Tuesday, November 22, 2005

Literacy Opens a Brighter World

An adult literacy volunteer from Toronto`s views about what she does...

PUBLICATION: GLOBE AND MAIL
DATE: 2005.11.22
PAGE: A24 (ILLUS)
BYLINE: IRENE DAVIS

Literacy opens a brighter world I thought I would teach my students great literature, but they really needed to read recipes and get their driver's licences.

IRENE DAVIS Memories from 15 years as a volunteer tutor in adult literacy include the following.

Bob had a broken ankle and couldn't come to the library where the program is based. I went to his house; his mom stuffed me full of Italian fruit bread and insisted I take a loaf home.

Jeannie telling me: "I was blind and now I see." We had just eaten the cinnamon buns she had made at home after learning how to read well enough to follow the recipe. Months later, long after she had left the program, I found myself being hugged at the bus stop.

Tom's letter to me, written as part of an exit assessment in which the co-ordinator told him to write anything he likes: "You have made me taller in life." Like many people, I had never realized that a large section of the population was functionally illiterate, nor had known that adult literacy programs existed. Then I attended a writers' conference, where a speaker from Frontier College -- a Canada-wide volunteer literacy organization, which I also had no idea existed -- addressed a session, described the need and I was hooked. I looked for a program in my area and found the library.

When I began as a volunteer with the program I had grand visions of opening the wide world of books to my learners, awakening a love for reading such as I had had since my father taught me to read, when I was three years old. Instead, I found myself helping people learn to function: at home, in the supermarket, at work.

Imagine not being able to do something most of us take for granted.

Think of everything we do that involves reading and writing, and then imagine the plight of those who have difficulty with these functions. Grocery shopping becomes a matter of looking at the pictures on the cans and packages and hoping what's inside is what you want.

Getting around town means memorizing landmarks because you can't read street signs or bus and subway stops. Taking medicine is hazardous because you can't understand the labels or dosages. Driving a car is not possible because you can't pass the written driver's test.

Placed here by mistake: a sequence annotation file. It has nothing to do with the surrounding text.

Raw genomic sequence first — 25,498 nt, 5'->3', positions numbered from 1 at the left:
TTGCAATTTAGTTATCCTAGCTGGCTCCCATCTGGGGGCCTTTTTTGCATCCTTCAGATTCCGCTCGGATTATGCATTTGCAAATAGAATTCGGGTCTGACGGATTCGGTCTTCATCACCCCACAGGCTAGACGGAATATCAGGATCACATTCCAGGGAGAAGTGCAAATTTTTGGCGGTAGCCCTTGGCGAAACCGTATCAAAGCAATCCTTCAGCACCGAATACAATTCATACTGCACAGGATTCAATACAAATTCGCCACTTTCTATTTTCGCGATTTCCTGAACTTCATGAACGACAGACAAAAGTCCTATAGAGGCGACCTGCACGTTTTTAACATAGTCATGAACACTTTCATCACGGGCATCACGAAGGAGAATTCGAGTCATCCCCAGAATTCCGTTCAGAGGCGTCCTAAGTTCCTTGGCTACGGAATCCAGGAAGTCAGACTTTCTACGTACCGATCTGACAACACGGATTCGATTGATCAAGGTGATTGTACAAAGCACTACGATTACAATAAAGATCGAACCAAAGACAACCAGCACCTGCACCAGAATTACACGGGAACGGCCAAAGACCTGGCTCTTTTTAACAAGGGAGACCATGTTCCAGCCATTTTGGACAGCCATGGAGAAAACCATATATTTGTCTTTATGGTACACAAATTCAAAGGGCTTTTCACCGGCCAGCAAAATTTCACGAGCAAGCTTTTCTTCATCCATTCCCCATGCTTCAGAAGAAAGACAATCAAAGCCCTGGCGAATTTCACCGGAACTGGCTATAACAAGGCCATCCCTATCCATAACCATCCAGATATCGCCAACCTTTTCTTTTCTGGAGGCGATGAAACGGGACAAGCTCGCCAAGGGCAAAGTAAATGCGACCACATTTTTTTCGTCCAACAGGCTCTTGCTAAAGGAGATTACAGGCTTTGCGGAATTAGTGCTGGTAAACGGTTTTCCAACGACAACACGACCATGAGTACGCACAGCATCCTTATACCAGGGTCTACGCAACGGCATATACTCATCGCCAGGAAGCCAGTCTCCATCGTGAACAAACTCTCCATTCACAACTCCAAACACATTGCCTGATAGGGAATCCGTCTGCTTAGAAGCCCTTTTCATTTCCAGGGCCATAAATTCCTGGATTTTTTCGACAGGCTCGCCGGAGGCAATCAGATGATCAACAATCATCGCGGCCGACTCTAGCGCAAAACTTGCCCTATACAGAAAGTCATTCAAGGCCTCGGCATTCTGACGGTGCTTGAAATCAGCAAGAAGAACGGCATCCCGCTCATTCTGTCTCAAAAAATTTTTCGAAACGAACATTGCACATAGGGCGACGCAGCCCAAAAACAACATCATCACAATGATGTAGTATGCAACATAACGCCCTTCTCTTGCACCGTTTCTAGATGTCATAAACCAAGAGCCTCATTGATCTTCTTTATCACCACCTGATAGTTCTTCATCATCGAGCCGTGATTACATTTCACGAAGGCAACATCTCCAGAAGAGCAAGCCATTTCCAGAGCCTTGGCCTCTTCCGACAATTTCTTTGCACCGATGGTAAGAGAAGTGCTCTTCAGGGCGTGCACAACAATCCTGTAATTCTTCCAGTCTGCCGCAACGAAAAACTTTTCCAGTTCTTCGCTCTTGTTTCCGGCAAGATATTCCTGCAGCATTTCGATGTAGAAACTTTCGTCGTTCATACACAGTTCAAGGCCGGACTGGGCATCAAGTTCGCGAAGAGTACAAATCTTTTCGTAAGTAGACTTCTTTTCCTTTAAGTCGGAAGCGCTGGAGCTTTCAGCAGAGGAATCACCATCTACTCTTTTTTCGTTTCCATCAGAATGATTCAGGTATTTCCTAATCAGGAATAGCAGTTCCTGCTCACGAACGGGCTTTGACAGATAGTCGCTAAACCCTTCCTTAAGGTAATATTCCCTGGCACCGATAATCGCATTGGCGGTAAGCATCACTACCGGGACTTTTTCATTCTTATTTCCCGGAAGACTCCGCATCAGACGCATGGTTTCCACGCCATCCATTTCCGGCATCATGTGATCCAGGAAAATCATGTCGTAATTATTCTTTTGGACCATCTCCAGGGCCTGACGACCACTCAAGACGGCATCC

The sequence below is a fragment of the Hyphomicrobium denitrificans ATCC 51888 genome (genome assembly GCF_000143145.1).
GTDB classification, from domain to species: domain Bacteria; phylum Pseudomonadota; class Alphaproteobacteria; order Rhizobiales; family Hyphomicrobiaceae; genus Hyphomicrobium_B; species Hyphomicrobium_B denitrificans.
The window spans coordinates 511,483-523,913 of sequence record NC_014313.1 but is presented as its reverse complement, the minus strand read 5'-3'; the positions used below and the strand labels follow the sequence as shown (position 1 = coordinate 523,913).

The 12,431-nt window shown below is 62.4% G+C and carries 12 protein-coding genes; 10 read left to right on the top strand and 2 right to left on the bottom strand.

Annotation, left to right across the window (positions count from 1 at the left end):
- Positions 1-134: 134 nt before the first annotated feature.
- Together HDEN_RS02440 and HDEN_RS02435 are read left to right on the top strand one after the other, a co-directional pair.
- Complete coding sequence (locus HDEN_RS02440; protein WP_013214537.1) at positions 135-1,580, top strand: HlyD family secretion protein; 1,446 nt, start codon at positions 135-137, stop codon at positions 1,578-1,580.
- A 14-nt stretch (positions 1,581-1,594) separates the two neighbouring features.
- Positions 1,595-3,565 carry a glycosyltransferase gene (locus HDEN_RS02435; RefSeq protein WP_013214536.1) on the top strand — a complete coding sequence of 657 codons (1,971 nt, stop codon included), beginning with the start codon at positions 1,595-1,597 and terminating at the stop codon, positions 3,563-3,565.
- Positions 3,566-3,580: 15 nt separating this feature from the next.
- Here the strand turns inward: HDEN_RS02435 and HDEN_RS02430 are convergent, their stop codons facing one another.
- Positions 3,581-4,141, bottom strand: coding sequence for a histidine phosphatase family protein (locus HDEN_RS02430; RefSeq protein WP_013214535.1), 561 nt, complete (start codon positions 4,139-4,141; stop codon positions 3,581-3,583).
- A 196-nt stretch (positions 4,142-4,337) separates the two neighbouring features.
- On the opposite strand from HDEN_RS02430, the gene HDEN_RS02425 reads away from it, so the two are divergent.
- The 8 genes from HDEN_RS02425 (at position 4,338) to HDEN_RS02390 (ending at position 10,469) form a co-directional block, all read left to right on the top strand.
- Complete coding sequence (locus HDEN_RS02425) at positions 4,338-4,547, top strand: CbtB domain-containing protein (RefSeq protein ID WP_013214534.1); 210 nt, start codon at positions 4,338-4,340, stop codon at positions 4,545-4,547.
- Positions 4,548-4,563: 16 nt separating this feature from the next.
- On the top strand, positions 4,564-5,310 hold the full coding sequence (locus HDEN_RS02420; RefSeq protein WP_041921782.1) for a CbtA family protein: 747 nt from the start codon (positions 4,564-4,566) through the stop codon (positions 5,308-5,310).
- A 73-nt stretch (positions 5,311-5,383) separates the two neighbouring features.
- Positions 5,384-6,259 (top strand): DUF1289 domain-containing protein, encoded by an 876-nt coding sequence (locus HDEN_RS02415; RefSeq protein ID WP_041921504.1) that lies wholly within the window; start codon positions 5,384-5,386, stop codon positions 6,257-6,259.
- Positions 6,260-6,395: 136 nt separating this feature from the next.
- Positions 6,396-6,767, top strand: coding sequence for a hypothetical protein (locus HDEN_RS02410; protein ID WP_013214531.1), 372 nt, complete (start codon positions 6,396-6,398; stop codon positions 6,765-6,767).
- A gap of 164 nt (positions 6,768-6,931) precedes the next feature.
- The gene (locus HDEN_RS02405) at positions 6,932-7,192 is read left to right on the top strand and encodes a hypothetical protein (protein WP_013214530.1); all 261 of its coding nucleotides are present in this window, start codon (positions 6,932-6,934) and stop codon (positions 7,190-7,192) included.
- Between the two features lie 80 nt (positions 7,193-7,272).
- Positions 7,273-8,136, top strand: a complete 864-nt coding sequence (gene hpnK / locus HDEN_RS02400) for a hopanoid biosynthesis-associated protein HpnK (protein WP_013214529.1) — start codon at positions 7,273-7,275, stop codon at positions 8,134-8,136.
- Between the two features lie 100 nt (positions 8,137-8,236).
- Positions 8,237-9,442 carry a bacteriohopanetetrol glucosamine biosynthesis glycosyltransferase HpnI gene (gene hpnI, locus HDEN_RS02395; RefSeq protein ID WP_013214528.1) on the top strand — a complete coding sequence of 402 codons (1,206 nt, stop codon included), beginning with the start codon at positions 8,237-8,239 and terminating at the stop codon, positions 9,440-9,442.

Reading to your child? Forget it. Notes from school, work-related memos and instructions, banking -- all present enormous difficulty.

There are only so many times you can pretend to have forgotten your glasses.

Writing? A nightmare. Filling out forms, whether job applications, required forms in doctors' offices or government forms is an exercise in frustration. At work, there are reports, memos and telephone messages. Even those with basic writing skills get hung up on grammar and spelling, sometimes to the point of making what they write unintelligible, and always leaving them open to censure from their supervisors.

Eventually, these frustrations drive people to an adult literacy program. People with low literacy skills often work in low-level, unsatisfying jobs; a prime motivator for them is to be able to get a better job. Others come because they want to be able to read to their children and help them with homework; still others because they are tired of feeling stupid.

There are many reasons for their lack of skills. Some do come from another country, but many born Canadians have fallen through the cracks as well.

Perhaps there was a vision or hearing problem that was never picked up and the child therefore was not able to absorb what was being taught.

Perhaps the family moved a lot, involving several changes of school, and the teachers simply did not pay enough attention.

Perhaps the child just needed more time to absorb concepts. Teachers often taught to suit the average student and those above and below did not get the attention and challenges they needed.

Whatever their reasons for being there, as we work together they begin to open up, to see that they can do this. They develop achievable goals: to do their own banking and shopping; to follow a recipe; to fill out a form; to understand work orders and memos; to read to a child; to write notes to the child's teacher; to pass a driver's test; to write a letter to a friend.

As we work toward their goals, I point out their progress.

"Look back at what you could do when you came, and look at what you can do now," I tell them. And I watch their self-esteem grow.

As it grows, they take charge of the process. "I want to learn this, and that. I want to learn and learn and learn." And learn they do.

I learn, too. I learn about myself: that I can do this, that I am a good teacher. I can tune in to my learners' needs and way of learning and connect with them, challenging them and presenting material in a way they can understand.

I also learn from my learners. They are interesting people. We have philosophical discussions, some triggered when I assign an opinion essay, others just part of the conversation. Some have let me into their lives, confiding, and in some cases writing about, family problems. I appreciate and cherish this trust.

It's hard to believe 15 years have gone by since I started doing this. At a volunteer recognition event I was asked why I have continued in the program for such an extraordinarily long time.

"I've never lost interest," I replied. And I doubt that I ever will.

Irene Davis Lives in Toronto.

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